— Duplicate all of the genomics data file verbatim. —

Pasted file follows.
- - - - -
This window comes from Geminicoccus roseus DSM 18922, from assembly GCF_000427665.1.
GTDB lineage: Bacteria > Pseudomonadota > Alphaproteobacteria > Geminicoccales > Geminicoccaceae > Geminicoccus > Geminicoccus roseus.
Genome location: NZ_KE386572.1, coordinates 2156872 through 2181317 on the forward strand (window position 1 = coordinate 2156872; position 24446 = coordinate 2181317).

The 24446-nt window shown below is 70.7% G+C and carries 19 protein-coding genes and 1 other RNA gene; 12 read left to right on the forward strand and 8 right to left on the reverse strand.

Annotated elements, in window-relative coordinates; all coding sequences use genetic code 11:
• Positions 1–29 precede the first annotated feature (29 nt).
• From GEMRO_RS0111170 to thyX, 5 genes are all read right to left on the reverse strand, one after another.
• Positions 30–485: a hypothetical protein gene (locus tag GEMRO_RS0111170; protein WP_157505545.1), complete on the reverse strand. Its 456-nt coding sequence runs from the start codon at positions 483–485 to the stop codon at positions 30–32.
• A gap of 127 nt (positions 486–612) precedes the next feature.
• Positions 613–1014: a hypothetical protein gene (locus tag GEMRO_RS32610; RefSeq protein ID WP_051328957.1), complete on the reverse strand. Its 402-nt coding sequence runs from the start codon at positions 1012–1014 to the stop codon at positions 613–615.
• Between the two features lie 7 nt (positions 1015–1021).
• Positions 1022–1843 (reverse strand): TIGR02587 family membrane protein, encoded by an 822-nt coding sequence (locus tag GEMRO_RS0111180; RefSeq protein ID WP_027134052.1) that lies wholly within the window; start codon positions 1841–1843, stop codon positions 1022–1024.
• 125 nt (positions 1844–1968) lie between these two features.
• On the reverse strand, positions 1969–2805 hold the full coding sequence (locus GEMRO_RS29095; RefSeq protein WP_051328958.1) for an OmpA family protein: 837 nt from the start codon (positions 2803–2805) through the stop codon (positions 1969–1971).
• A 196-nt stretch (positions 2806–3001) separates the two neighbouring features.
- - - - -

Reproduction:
This window comes from Geminicoccus roseus DSM 18922, from assembly GCF_000427665.1.
GTDB lineage: Bacteria > Pseudomonadota > Alphaproteobacteria > Geminicoccales > Geminicoccaceae > Geminicoccus > Geminicoccus roseus.
Genome location: NZ_KE386572.1, coordinates 2156872 through 2181317 on the forward strand (window position 1 = coordinate 2156872; position 24446 = coordinate 2181317).

The 24446-nt window shown below is 70.7% G+C and carries 19 protein-coding genes and 1 other RNA gene; 12 read left to right on the forward strand and 8 right to left on the reverse strand.

Annotated elements, in window-relative coordinates; all coding sequences use genetic code 11:
• Positions 1–29 precede the first annotated feature (29 nt).
• From GEMRO_RS0111170 to thyX, 5 genes are all read right to left on the reverse strand, one after another.
• Positions 30–485: a hypothetical protein gene (locus tag GEMRO_RS0111170; protein WP_157505545.1), complete on the reverse strand. Its 456-nt coding sequence runs from the start codon at positions 483–485 to the stop codon at positions 30–32.
• A gap of 127 nt (positions 486–612) precedes the next feature.
• Positions 613–1014: a hypothetical protein gene (locus tag GEMRO_RS32610; RefSeq protein ID WP_051328957.1), complete on the reverse strand. Its 402-nt coding sequence runs from the start codon at positions 1012–1014 to the stop codon at positions 613–615.
• Between the two features lie 7 nt (positions 1015–1021).
• Positions 1022–1843 (reverse strand): TIGR02587 family membrane protein, encoded by an 822-nt coding sequence (locus tag GEMRO_RS0111180; RefSeq protein ID WP_027134052.1) that lies wholly within the window; start codon positions 1841–1843, stop codon positions 1022–1024.
• 125 nt (positions 1844–1968) lie between these two features.
• On the reverse strand, positions 1969–2805 hold the full coding sequence (locus GEMRO_RS29095; RefSeq protein WP_051328958.1) for an OmpA family protein: 837 nt from the start codon (positions 2803–2805) through the stop codon (positions 1969–1971).
• A 196-nt stretch (positions 2806–3001) separates the two neighbouring features.